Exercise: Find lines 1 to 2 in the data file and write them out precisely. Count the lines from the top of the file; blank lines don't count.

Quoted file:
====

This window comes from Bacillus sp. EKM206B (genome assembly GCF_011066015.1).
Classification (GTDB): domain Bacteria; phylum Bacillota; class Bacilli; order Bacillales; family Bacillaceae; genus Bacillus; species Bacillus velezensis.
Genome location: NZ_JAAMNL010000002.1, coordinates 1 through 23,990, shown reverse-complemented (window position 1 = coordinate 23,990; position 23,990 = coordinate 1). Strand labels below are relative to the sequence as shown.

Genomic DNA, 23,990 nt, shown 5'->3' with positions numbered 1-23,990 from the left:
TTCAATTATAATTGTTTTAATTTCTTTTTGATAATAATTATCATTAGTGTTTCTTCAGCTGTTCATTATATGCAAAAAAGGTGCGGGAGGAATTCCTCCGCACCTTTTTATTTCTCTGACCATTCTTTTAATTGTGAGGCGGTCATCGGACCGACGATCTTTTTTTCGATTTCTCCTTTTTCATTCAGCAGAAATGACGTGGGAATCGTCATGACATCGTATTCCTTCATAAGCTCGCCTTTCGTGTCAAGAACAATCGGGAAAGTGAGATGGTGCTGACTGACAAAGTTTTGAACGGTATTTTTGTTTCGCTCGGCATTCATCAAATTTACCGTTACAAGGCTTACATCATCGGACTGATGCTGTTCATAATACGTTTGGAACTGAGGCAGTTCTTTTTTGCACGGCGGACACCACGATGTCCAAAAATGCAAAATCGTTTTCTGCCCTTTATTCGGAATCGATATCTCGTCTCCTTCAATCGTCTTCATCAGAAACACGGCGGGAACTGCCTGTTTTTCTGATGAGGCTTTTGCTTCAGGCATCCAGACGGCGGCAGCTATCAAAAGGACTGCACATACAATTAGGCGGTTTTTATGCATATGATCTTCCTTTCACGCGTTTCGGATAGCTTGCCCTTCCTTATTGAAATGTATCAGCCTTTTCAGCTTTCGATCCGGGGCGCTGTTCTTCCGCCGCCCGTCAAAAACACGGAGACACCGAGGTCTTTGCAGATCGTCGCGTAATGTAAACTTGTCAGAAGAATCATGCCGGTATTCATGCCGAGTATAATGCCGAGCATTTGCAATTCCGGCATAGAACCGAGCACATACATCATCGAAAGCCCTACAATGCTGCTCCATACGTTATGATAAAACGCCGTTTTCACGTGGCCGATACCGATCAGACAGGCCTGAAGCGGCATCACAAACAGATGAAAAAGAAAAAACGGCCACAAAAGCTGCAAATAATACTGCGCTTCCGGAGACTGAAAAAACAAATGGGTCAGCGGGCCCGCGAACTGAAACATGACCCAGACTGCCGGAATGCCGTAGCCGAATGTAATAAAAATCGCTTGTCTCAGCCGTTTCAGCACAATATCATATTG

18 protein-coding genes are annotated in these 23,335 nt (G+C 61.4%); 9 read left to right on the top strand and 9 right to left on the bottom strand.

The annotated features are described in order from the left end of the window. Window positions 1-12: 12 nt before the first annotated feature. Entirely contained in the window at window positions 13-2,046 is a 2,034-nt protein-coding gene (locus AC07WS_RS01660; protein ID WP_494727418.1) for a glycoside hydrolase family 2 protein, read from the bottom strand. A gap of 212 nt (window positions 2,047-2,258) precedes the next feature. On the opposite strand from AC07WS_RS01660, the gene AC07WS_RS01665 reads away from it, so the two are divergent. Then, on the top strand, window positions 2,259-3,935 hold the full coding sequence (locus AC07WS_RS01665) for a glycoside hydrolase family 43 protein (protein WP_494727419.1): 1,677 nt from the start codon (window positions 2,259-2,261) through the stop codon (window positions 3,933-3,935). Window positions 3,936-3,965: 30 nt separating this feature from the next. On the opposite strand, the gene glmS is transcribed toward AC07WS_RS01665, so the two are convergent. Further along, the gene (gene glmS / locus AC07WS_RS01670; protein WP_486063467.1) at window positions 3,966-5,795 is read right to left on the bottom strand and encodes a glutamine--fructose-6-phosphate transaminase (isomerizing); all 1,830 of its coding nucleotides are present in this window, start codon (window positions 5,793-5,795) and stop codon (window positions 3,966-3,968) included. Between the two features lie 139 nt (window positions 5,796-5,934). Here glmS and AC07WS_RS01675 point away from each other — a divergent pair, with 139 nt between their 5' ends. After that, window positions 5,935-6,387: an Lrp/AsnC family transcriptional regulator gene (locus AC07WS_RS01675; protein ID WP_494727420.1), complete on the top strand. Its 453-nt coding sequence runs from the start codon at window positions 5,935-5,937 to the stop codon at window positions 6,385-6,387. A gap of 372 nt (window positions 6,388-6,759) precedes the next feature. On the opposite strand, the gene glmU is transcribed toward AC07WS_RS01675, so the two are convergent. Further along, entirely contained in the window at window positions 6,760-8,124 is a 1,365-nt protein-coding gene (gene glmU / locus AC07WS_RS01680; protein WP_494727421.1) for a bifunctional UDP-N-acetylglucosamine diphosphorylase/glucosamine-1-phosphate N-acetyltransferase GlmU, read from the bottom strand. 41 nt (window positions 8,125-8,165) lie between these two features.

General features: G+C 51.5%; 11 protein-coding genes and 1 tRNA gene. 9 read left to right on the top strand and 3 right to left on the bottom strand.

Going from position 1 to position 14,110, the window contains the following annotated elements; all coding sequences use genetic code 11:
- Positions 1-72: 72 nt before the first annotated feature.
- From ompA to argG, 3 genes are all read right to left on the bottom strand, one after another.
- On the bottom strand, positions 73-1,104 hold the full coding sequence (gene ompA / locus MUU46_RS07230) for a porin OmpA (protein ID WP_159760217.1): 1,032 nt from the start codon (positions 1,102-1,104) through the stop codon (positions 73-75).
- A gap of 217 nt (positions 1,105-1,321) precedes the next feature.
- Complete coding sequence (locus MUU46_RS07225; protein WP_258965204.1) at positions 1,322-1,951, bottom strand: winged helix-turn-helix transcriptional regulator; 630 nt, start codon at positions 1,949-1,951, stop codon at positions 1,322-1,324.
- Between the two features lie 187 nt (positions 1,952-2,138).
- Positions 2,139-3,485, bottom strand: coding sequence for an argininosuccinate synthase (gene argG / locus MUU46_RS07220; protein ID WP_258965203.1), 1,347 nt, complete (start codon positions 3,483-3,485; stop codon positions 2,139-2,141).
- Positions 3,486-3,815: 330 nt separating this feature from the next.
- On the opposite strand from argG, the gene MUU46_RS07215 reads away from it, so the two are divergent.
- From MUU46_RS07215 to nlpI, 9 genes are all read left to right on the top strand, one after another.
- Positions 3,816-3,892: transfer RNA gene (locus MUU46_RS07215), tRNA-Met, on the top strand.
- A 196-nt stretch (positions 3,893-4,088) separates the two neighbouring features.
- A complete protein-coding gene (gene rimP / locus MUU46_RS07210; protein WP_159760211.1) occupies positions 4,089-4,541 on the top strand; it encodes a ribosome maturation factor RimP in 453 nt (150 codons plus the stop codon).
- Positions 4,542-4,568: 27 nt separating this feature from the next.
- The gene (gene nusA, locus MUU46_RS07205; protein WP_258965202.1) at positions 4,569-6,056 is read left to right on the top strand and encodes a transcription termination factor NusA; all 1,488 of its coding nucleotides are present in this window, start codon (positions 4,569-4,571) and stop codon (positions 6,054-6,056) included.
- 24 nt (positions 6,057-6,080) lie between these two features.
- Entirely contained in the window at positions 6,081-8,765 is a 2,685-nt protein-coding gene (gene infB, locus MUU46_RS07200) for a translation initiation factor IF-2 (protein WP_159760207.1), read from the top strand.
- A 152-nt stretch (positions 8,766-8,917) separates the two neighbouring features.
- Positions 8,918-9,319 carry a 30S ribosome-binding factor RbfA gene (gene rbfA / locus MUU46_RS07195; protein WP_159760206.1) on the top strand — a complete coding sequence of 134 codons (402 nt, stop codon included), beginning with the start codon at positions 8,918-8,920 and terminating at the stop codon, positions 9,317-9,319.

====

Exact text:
This window comes from Bacillus sp. EKM206B (genome assembly GCF_011066015.1).
Classification (GTDB): domain Bacteria; phylum Bacillota; class Bacilli; order Bacillales; family Bacillaceae; genus Bacillus; species Bacillus velezensis.